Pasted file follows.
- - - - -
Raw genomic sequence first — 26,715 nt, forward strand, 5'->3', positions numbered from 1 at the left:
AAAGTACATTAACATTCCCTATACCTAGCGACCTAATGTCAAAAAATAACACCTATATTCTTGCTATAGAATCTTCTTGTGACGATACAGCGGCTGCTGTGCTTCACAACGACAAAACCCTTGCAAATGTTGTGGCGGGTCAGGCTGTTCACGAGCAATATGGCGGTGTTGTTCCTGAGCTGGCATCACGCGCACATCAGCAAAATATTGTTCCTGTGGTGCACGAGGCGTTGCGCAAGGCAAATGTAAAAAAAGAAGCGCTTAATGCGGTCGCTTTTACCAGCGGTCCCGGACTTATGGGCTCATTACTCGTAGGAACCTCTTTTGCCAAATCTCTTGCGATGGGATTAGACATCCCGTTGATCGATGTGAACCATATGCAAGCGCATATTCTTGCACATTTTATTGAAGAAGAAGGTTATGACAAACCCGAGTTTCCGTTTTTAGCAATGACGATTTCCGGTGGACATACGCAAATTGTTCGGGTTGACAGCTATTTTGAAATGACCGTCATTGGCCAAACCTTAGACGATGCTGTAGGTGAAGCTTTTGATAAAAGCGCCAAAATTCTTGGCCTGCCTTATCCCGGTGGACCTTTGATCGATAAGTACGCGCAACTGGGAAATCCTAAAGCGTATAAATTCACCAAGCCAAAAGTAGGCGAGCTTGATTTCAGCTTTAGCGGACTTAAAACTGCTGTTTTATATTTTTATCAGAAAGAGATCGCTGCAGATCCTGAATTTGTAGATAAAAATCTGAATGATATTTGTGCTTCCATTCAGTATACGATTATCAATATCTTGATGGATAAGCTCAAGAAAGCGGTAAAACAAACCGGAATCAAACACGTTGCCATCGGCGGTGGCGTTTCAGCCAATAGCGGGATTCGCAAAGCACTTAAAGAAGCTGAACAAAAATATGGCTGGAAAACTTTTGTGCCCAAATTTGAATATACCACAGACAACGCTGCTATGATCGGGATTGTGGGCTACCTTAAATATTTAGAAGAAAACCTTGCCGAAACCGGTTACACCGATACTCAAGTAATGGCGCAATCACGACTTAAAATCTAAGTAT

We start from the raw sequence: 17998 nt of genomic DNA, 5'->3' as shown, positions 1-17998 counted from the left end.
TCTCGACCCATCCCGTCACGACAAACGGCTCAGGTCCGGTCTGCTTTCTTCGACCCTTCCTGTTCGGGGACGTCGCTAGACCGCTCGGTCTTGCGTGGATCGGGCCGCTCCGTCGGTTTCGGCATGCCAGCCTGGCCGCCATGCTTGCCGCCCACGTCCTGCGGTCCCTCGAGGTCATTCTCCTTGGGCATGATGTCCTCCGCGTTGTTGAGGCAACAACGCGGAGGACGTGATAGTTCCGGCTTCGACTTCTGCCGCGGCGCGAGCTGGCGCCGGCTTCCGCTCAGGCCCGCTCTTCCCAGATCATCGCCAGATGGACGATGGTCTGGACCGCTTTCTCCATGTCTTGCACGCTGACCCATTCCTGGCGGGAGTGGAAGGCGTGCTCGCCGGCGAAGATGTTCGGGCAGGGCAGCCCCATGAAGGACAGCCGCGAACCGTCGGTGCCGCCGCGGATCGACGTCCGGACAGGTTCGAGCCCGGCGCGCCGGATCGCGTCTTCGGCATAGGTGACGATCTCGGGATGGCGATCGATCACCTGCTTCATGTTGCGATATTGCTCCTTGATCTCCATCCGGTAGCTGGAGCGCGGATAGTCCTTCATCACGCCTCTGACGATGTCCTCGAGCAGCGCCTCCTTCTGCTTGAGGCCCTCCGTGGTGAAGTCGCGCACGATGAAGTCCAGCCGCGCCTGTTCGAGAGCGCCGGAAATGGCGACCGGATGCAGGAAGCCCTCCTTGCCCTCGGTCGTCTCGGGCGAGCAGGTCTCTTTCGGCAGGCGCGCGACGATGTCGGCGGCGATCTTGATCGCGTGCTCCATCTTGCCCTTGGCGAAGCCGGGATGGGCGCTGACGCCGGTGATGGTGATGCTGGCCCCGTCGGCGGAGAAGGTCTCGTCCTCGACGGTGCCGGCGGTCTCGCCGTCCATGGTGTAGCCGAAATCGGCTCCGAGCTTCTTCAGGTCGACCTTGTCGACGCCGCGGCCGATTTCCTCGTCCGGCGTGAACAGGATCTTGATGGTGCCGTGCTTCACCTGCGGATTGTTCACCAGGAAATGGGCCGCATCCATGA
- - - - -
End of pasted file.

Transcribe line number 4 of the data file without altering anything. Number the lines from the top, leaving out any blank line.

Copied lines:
TCTCGACCCATCCCGTCACGACAAACGGCTCAGGTCCGGTCTGCTTTCTTCGACCCTTCCTGTTCGGGGACGTCGCTAGACCGCTCGGTCTTGCGTGGATCGGGCCGCTCCGTCGGTTTCGGCATGCCAGCCTGGCCGCCATGCTTGCCGCCCACGTCCTGCGGTCCCTCGAGGTCATTCTCCTTGGGCATGATGTCCTCCGCGTTGTTGAGGCAACAACGCGGAGGACGTGATAGTTCCGGCTTCGACTTCTGCCGCGGCGCGAGCTGGCGCCGGCTTCCGCTCAGGCCCGCTCTTCCCAGATCATCGCCAGATGGACGATGGTCTGGACCGCTTTCTCCATGTCTTGCACGCTGACCCATTCCTGGCGGGAGTGGAAGGCGTGCTCGCCGGCGAAGATGTTCGGGCAGGGCAGCCCCATGAAGGACAGCCGCGAACCGTCGGTGCCGCCGCGGATCGACGTCCGGACAGGTTCGAGCCCGGCGCGCCGGATCGCGTCTTCGGCATAGGTGACGATCTCGGGATGGCGATCGATCACCTGCTTCATGTTGCGATATTGCTCCTTGATCTCCATCCGGTAGCTGGAGCGCGGATAGTCCTTCATCACGCCTCTGACGATGTCCTCGAGCAGCGCCTCCTTCTGCTTGAGGCCCTCCGTGGTGAAGTCGCGCACGATGAAGTCCAGCCGCGCCTGTTCGAGAGCGCCGGAAATGGCGACCGGATGCAGGAAGCCCTCCTTGCCCTCGGTCGTCTCGGGCGAGCAGGTCTCTTTCGGCAGGCGCGCGACGATGTCGGCGGCGATCTTGATCGCGTGCTCCATCTTGCCCTTGGCGAAGCCGGGATGGGCGCTGACGCCGGTGATGGTGATGCTGGCCCCGTCGGCGGAGAAGGTCTCGTCCTCGACGGTGCCGGCGGTCTCGCCGTCCATGGTGTAGCCGAAATCGGCTCCGAGCTTCTTCAGGTCGACCTTGTCGACGCCGCGGCCGATTTCCTCGTCCGGCGTGAACAGGATCTTGATGGTGCCGTGCTTCACCTGCGGATTGTTCACCAGGAAATGGGCCGCATCCATGA